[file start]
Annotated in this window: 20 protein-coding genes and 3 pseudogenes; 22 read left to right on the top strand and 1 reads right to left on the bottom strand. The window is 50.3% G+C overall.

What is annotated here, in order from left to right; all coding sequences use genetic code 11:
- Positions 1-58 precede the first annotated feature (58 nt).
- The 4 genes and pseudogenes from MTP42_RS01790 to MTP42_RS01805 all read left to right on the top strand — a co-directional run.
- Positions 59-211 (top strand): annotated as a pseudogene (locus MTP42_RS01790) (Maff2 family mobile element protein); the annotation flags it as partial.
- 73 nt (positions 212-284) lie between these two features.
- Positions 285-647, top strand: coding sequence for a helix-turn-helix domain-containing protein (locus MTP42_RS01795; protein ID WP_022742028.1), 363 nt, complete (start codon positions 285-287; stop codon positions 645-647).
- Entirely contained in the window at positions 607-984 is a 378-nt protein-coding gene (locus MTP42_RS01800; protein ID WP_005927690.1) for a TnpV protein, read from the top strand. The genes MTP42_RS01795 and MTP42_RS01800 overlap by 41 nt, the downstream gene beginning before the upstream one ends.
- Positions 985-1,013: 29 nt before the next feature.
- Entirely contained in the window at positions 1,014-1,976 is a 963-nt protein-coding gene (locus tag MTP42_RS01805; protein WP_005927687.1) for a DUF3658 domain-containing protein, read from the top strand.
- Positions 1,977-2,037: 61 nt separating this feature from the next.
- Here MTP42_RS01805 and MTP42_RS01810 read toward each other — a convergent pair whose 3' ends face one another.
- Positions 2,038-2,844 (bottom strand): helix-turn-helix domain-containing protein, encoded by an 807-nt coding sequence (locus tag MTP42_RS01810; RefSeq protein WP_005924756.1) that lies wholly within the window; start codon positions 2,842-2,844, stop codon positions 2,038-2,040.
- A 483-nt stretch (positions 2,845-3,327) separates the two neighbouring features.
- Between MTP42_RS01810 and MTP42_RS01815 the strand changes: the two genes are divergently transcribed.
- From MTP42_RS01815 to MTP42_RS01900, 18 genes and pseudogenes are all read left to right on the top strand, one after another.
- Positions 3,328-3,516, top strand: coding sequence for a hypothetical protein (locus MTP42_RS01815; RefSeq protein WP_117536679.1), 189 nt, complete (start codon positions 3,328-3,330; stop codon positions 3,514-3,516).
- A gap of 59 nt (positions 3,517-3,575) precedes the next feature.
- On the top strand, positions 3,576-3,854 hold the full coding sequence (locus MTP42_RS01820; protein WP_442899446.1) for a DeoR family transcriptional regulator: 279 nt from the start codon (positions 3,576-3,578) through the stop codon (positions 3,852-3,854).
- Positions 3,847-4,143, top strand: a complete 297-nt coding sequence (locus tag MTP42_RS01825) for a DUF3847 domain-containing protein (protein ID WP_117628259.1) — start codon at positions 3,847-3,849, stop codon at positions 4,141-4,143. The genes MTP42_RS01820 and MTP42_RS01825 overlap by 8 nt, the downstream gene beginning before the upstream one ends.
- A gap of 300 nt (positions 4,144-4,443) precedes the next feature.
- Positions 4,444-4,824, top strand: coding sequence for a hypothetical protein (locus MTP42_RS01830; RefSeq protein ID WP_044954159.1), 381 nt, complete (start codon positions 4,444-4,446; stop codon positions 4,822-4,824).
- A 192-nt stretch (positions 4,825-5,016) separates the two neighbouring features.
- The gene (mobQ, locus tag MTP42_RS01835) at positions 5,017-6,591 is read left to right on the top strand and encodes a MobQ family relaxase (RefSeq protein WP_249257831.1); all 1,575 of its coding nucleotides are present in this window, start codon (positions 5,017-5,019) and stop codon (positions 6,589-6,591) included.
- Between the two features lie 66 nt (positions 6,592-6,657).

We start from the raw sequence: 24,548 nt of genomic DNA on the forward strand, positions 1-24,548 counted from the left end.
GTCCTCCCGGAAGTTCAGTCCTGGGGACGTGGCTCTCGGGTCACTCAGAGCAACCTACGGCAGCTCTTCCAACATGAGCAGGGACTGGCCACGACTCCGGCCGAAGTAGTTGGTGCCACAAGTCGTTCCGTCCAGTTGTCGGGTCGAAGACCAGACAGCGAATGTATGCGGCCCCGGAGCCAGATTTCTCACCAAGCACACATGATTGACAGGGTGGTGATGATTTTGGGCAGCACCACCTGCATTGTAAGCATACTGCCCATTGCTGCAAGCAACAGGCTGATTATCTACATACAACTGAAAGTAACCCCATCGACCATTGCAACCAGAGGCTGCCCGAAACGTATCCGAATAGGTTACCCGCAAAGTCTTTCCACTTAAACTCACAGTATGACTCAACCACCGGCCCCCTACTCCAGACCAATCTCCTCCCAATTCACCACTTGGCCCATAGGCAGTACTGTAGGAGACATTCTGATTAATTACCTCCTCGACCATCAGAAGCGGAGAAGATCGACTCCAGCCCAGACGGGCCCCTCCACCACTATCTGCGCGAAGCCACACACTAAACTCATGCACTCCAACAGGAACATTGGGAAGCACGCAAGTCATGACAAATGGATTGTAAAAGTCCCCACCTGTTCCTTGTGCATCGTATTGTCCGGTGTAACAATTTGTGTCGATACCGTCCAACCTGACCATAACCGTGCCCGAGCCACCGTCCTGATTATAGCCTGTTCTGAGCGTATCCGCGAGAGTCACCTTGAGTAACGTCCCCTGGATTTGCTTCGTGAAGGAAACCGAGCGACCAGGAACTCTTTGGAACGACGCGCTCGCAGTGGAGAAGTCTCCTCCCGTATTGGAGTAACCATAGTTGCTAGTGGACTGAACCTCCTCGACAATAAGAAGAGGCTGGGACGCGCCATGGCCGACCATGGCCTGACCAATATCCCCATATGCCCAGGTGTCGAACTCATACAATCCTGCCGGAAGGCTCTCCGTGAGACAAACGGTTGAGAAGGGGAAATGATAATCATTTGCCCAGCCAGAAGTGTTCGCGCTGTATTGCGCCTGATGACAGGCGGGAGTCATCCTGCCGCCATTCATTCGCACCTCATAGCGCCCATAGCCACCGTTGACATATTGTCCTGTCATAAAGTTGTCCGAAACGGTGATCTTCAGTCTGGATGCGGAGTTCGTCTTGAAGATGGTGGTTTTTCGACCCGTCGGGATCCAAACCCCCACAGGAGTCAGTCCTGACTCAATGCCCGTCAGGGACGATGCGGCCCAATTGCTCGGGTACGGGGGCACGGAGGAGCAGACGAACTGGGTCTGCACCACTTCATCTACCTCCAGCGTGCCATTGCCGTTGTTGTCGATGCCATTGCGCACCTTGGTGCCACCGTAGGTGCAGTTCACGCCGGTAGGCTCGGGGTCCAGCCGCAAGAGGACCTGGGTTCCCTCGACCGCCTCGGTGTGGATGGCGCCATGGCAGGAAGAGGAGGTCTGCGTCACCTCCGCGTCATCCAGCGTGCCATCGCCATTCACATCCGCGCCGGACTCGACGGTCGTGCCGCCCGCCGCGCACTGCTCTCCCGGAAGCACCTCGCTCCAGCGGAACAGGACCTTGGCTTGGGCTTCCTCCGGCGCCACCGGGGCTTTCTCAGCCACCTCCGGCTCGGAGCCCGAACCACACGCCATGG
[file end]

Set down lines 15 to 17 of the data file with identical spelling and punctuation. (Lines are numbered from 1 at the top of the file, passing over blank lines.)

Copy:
- Between MTP42_RS01810 and MTP42_RS01815 the strand changes: the two genes are divergently transcribed.
- From MTP42_RS01815 to MTP42_RS01900, 18 genes and pseudogenes are all read left to right on the top strand, one after another.
- Positions 3,328-3,516, top strand: coding sequence for a hypothetical protein (locus MTP42_RS01815; RefSeq protein WP_117536679.1), 189 nt, complete (start codon positions 3,328-3,330; stop codon positions 3,514-3,516).